Hmm. I take that back. FOTW is usually pretty reliable when it comes to this sort of thing. Not sure what happened here - or where the white lion comes from.
The X, of course, comes from the Confederate battle flag. Given that, my guess is it will be redesigned any day now.
Winchester, VA, USA is located in the far northern part of the state, near the mouth of the Shenandoah River. It's got 27,000 people, a ton of history (esp. Civil War), is famous for apples, and counts polar explorer Richard Byrd and C&W singer Patsy Cline as famous sons (and daughters).
If I sound like I know a lot about the place, I do. I lived just over the Blue Ridge, less than 20-miles away.
A seal on a bedsheet is bad enough, but when your seal looks like a particularly inept Boy Scout patch, you gotta seriously wonder if it might not be time to come up with something new.
Interestingly, I found a different, slightly better seal out there on the interwebs, so maybe we can just sub that in:
Sub in a different color (the blue of the state flag, say), and it’d look even better.
This town of 6,000 is also in the Shenandoah Valley, and also features an institution of higher learning, Bridgeport College.
This one seems to have all the tropes of the Pacific Northwest baked right in. Blue and green colors? Check. Conifer? Check. Yin-yang swerve? Whoa! Now, that’s a little different. It really is super-effective though. I honestly can’t think of another municipal flag out there that does that.
Honorable mention: Seattle
Honestly, it’s not awful. It could definitely use a little help though, that’s for sure.
Let me attempt to explain a little of what’s going on here. This town of 33,000 in the north central part of the state is known as the “Apple Capital of the World,” so the apple theme makes a ton of sense. It also just so happens to be known as the “Buckle of the Power Belt of the Great Northwest [!?!?],” which makes a little less sense, but is what the left part of the apple is trying to show (those are dams).
You know, maybe that’s just trying to do too much. Or maybe that latter part isn’t terribly obvious (you could swap blue for yellow, but that would be one weird apple). And then there’s all that text (and not to mention that pretty dated font).
There are actually heraldic apples out there, so maybe something like this might work:
Feel free to make those 3 blue lines if that’s an important feature (I just couldn’t make it work in Microsoft Paint).
Hard to believe that this is the best out there. It does get some credit for simplicity, if nothing else.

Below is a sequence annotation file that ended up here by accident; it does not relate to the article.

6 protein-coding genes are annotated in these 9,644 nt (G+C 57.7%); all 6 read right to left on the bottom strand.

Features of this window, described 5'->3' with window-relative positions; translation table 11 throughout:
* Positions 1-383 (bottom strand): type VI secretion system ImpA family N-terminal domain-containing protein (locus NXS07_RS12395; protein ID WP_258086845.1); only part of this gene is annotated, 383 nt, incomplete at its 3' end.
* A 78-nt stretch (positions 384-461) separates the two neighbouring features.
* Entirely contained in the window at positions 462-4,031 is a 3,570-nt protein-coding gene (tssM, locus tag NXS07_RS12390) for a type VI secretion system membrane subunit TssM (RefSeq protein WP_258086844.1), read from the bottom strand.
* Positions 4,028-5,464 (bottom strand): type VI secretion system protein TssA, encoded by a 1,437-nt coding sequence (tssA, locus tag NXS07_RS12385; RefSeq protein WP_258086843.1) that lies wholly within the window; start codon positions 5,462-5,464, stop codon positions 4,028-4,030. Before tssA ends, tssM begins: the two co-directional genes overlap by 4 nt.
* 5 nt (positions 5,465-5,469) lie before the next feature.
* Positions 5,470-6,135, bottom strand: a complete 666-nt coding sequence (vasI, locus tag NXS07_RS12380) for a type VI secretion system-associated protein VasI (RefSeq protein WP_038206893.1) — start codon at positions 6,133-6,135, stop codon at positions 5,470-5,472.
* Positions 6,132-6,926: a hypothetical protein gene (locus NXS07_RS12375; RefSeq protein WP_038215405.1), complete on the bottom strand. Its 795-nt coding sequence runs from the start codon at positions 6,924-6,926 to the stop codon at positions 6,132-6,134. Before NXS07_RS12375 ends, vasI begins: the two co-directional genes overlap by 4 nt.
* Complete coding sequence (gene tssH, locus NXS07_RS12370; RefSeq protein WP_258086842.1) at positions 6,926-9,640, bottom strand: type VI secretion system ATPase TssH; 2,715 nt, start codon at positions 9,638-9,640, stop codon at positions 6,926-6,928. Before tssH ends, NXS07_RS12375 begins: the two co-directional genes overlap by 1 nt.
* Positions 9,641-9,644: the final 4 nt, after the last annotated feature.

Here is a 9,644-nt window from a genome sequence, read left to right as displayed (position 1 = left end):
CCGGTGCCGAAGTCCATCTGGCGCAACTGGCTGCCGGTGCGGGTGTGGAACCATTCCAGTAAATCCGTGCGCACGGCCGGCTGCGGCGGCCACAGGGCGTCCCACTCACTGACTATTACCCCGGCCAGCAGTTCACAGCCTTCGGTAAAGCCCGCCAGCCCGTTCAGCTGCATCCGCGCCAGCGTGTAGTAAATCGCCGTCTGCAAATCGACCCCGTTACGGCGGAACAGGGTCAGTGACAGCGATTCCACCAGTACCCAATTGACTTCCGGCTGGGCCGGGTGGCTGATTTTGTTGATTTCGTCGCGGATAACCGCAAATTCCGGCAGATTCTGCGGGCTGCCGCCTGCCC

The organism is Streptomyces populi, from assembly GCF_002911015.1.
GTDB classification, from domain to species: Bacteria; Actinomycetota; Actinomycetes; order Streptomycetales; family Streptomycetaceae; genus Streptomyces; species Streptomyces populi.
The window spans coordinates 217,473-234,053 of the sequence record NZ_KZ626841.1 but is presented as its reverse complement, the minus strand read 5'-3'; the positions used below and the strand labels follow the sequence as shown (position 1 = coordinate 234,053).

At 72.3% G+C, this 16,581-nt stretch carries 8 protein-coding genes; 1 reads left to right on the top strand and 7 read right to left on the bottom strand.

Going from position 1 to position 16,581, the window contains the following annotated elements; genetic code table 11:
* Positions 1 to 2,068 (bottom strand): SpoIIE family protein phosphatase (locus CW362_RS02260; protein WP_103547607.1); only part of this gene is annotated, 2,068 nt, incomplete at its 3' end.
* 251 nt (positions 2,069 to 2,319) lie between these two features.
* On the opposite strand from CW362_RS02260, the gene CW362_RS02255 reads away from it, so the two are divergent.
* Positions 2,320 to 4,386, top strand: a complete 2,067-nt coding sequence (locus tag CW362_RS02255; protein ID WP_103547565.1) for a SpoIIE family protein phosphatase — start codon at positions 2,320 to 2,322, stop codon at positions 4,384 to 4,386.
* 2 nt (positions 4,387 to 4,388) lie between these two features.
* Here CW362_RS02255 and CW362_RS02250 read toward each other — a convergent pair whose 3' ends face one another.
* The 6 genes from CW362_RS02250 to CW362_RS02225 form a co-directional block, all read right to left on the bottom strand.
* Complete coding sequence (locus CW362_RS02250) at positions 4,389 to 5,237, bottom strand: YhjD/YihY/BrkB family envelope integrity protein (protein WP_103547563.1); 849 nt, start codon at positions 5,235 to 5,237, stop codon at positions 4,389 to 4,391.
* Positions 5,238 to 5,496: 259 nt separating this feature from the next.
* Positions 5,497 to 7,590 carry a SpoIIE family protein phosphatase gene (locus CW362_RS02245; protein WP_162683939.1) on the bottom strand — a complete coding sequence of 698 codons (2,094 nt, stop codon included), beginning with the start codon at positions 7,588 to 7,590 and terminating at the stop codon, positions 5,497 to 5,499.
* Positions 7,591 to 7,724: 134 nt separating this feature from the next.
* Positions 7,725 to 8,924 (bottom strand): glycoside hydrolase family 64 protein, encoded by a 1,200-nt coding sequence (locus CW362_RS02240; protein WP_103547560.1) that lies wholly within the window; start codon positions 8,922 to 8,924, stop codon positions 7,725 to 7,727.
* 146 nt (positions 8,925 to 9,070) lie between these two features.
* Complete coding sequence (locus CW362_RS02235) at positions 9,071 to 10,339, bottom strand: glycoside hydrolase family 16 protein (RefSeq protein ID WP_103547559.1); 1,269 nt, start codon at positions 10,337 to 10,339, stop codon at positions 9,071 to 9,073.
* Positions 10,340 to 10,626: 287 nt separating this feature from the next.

This town of 8,000 is just down the Kanawha from Charleston. It’s where the Gravely plow was invented (whatever that might happen to be).
I’m assuming there’s more to this town than just the local high school’s football team.
Indeed, Wikipedia tells me this place dates all the way back to 1800 (though it was only incorporated in 1947). It has 1,200 inhabitants, and is in the southwest corner of the state. Notable residents include a couple of NFL and MLB players I’ve never heard of, as well as a real live WV governor.
Dishonorable mention: Huntington
Great (and unusual) colors. I also like that thing in the middle (it’s a water wheel), as well as how easily it fits in with the rest of the flag. Somebody thought this one out!
Whence the water wheel though? Turns out one of the things that attracted settlers to this place in the first place was the water power. Here are a couple of interesting fun facts about the city:
- The name was fashioned after Detroit (and is, in fact, pronounced as if the two rhymed)
- Is where the speedometer was invented
- Is also the home of Korn Kurls, arguably the first snack
- Claims Danica Patrick as a famous daughter
Honorable mention: Madison
Wow! There’s a lot going on here. Unfortunately, here’s all we know about it:
The City of Kenosha, Wisconsin, replied to me with a photo of the flag and image of the logo. According to the Kenosha city clerk, the flag must be from 1950's or 1960's, but he couldn't find any document about it. (FOTW)
Everyone’s probably heard of Kenosha, but did you know they’re in the very most southeastern part of the state and have 100,000 people?
Dishonorable mention: Milwaukee
Best: Johnson County
Forget the seal, okay? Now, check out that crazy version of the Union Jack? Know where it comes from? Would you believe it’s the Basque flag?
Yup, Johnson County was the home of a number of Basque settlers. There were actually a surprising number of Basque immigrants in the Rockies (usually, as sheepherders), and Basque cuisine is still a feature in these states.
Wow, typewriter font and everything.
This tiny town of less than 600 was named after settler and Mormon leader Byron Sessions. Not a lot to say about this place, so maybe we could use the red stripes from the standard coat of arms:
… and combine it with the name “Byron” (but a little more attractive text). Like so:
Not sure what font to go with. Take your pick.
And here is NAVA’s #1! It comes directly from George’s family coat of arms:
... and is probably the perfect expression of the benefits of using good heraldic design in coming up with a good city or county flag. Which is also my main advice to you mayors and city councilmen … and a fitting end to this blog.